Though much of the turn-around ardor came later, the appetites for school reinvention and holistic reform came together in the early 1990s in a major R & D (mostly D) initiative known as “New American Schools,” which also tapped into the country’s affection for “public-private ventures.” Such fusions of effort and resources are a familiar strategy for developing and propagating promising innovations, products, and models.
There’s much blurring in the public-private realm, and New American Schools was one of the larger, more interesting—and arguably blurrier—examples. As an idea, it was unveiled in April, 1991, when President George H.W. Bush and Education Secretary (now Senator) Lamar Alexander set forth their “America 2000” strategy to jump-start education reform in the United States in general and, in particular, propel the country toward meeting the lofty national education goals that the president and governors had recently set “for the year 2000.”
Bush and Alexander were aiming high. The president spoke of America 2000 as winning a “battle for our future.” Alexander termed it a “crusade.” And it had multiple dimensions, including some that would prove contentious both then and on Bill Clinton’s watch (and even today), such as national academic standards and exams (though the GOP team hastened to note that these would be optional for states.) Its centerpiece, however—that was Bush’s word for it—was nothing less than to “break the mold. Build for the next century. Reinvent—literally start from scratch and reinvent the American school.” Then send the new models all around the country, so people could see them in action and want more of them for themselves—and also deploy them as part of needed school turnarounds. How much better, after all, to set about to overhaul a troubled school when you have in hand a glittering and proven model of how the rebooted school should look and function.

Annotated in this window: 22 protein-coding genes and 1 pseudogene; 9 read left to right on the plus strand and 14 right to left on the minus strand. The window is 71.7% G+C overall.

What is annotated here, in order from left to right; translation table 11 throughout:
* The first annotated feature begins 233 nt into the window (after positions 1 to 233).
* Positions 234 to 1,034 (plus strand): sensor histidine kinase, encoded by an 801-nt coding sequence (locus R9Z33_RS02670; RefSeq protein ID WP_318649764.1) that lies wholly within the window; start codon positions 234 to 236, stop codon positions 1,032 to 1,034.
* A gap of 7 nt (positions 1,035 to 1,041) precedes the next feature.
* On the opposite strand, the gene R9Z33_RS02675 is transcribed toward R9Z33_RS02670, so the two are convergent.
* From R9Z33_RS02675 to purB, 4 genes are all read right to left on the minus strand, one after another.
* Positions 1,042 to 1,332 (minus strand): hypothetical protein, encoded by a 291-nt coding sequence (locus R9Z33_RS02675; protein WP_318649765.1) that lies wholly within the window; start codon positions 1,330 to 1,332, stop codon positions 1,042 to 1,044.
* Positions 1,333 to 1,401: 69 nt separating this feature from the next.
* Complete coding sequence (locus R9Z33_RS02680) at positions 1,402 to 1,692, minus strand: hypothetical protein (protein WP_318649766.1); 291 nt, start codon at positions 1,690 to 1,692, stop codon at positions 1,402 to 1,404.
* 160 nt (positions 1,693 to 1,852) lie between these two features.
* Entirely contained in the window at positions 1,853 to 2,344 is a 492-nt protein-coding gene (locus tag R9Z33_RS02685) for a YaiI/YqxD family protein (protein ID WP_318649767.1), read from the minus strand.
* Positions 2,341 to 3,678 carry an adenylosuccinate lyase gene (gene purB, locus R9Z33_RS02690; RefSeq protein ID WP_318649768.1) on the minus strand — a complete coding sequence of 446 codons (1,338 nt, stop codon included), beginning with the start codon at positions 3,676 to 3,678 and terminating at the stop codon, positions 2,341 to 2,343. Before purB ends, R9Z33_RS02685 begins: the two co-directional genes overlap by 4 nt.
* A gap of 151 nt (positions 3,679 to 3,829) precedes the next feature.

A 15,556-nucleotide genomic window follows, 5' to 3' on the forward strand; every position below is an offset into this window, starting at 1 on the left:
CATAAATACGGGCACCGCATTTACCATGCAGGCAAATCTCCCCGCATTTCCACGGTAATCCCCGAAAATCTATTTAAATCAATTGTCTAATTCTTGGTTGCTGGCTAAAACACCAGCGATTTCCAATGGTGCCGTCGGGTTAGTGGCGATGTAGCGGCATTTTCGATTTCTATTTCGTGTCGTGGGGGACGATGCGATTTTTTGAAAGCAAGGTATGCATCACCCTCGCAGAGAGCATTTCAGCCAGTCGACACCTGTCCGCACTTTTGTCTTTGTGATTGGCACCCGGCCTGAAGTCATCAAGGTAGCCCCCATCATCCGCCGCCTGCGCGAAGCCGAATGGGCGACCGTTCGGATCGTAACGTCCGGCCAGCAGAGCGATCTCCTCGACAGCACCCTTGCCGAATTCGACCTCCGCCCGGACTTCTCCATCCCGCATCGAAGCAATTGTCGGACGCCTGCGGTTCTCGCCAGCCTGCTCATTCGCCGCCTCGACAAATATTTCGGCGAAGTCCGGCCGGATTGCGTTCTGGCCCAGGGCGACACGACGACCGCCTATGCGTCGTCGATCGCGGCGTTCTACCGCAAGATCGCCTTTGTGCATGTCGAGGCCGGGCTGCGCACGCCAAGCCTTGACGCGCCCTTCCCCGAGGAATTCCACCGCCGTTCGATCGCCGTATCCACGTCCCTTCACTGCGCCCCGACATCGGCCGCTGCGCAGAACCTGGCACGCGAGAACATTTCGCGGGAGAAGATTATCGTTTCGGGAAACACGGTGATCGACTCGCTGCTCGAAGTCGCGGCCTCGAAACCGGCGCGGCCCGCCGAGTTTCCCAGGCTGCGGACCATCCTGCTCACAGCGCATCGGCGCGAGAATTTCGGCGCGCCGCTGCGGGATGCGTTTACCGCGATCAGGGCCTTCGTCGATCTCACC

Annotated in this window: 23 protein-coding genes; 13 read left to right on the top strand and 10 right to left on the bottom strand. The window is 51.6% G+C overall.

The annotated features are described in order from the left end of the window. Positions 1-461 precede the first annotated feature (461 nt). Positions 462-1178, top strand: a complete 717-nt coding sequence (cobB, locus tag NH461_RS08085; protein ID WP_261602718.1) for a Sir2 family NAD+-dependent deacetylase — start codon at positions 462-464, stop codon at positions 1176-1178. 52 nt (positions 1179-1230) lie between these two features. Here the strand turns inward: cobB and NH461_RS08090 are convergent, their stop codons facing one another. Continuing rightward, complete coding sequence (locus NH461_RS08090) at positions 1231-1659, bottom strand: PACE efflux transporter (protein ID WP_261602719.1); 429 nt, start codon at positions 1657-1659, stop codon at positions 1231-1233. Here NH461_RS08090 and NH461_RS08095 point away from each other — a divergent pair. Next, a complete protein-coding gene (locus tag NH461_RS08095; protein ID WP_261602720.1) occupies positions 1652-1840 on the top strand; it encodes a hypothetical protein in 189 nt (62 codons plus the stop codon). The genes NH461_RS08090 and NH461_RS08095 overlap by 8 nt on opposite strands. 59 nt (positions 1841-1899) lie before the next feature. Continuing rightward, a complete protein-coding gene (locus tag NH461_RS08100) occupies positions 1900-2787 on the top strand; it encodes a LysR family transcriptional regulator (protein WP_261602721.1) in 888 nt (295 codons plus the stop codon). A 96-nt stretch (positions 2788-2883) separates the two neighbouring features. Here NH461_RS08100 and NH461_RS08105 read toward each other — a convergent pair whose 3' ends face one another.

Talk about an education moonshot!
The vehicle was not to be a rocket ship, however, but a new nonprofit entity named the New American Schools Development Corporation—known as NASDC, commonly referred to simply as New American Schools, sometimes NAS. Initially chaired by ALCOA CEO (later Treasury Secretary) Paul O’Neill, its board included many of the leading lights of American business, and its private fund-raising, after a harder-than-expected start, ultimately brought in some $130 million of the hoped-for $150 million development fund. (Publisher Walter Annenberg helped greatly with a fifty-million-dollar gift in 1994.)
NASDC’s original “theory of action” was to contract with “three to seven R & D teams,” which would then assist communities across the land to create break-the-mold schools, at least one (Alexander intended) in every Congressional district. The hope, obviously, was that these schools would be so exciting and successful that communities would want—and then create—many of them on their own, using their own resources augmented by federal dollars that would flow from the inspiration and appetite that the thrilling new designs would generate.
As historian Jeffrey Mirel wrote in 2002 in what amounted to a slightly premature obituary for the decade-long venture:
The idea was to apply a research-and-development model to a sector that too often fell for romantic—and untested—notions of how schools and learning should be structured. NASDC’s early leaders were determined to apply a no-nonsense business approach to their efforts, to create an organization that was as lean and agile as the corporations they led. New American Schools would be less bureaucratic and more aggressive in responding to new ideas than the typical government agency or major foundation. Moreover, NASDC would be a sort of venture capitalist for education, constantly evaluating its investments and continuing to fund only those designs that proved their effectiveness.
The conception was magnificent, but of course reality would prove something less than that.
Stay tuned for parts II and III.